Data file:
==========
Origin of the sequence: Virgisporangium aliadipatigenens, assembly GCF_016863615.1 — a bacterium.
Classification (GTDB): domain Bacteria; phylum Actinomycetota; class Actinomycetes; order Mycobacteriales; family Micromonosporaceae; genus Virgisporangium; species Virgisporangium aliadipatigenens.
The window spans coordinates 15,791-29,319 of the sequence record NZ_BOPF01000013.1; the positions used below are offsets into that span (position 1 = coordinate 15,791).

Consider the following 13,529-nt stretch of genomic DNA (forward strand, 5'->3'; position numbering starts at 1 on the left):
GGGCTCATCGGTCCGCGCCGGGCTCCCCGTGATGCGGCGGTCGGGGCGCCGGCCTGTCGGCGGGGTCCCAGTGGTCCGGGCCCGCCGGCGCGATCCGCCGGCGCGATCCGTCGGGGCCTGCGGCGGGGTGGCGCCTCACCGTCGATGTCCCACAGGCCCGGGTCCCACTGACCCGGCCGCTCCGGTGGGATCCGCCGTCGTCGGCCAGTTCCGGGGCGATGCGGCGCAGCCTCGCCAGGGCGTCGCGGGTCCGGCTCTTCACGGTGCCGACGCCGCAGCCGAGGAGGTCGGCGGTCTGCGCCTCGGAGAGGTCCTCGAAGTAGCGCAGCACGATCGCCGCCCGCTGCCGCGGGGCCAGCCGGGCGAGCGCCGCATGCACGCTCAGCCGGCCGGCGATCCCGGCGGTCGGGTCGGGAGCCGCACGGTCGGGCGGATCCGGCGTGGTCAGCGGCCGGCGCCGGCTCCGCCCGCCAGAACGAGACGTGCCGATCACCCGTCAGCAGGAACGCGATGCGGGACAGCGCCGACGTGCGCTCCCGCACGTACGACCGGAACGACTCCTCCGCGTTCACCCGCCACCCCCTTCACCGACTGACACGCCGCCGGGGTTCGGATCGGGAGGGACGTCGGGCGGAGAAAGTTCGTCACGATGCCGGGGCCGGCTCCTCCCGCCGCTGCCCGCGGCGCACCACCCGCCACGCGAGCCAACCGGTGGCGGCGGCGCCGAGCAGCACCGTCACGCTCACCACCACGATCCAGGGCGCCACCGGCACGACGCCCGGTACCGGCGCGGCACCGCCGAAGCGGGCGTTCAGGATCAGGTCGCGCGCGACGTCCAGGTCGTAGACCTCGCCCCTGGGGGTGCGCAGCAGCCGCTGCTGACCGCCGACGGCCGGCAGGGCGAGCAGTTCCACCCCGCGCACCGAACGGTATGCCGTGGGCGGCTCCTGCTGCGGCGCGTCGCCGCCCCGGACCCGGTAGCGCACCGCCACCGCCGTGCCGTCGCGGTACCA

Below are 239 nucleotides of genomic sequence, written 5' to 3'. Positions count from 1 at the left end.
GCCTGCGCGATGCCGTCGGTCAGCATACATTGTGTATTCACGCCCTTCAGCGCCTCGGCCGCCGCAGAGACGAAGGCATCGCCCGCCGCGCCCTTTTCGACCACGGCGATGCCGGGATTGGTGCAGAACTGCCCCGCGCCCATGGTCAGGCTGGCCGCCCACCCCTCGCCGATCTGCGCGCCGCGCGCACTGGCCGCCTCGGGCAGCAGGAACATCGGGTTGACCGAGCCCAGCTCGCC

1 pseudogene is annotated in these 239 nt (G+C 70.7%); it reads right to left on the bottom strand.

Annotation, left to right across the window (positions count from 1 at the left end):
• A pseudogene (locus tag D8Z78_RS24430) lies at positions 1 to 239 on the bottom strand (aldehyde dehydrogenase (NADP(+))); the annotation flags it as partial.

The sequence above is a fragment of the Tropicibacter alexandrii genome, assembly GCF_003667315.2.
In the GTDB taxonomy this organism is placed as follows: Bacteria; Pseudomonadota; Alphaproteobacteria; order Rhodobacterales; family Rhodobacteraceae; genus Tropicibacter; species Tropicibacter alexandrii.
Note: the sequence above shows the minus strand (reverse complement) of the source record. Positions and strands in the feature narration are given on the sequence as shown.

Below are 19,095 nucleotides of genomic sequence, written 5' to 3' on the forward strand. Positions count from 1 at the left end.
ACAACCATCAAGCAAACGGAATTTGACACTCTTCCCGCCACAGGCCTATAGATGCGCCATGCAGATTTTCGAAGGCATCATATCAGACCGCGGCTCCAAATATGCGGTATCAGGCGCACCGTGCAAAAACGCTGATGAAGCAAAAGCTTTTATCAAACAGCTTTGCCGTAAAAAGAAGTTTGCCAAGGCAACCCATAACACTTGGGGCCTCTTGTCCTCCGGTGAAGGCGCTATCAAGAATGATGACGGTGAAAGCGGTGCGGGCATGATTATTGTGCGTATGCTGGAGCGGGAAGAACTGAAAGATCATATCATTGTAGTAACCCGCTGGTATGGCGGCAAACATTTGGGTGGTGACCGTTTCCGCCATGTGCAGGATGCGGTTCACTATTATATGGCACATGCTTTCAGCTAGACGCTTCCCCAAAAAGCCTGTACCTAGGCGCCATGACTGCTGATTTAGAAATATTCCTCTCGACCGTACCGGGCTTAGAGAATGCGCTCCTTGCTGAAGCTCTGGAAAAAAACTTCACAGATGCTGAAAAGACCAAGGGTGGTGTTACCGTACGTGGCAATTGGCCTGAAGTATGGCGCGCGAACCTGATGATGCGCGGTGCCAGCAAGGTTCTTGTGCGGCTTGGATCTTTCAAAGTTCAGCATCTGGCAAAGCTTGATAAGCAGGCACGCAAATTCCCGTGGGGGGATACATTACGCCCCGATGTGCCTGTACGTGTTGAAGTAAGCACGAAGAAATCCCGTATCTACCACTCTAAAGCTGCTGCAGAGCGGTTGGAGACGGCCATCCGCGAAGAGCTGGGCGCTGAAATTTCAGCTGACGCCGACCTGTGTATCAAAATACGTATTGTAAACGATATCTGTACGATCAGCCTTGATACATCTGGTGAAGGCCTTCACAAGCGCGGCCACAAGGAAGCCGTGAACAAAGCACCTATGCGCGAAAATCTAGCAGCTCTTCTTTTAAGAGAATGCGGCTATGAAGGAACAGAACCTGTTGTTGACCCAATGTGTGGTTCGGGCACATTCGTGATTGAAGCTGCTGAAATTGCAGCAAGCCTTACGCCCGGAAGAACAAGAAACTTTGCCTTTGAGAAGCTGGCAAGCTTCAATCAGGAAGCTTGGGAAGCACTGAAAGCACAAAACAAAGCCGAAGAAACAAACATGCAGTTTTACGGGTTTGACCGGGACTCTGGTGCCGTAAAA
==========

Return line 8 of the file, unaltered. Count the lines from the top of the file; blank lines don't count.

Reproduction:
1 pseudogene is annotated in these 239 nt (G+C 70.7%); it reads right to left on the bottom strand.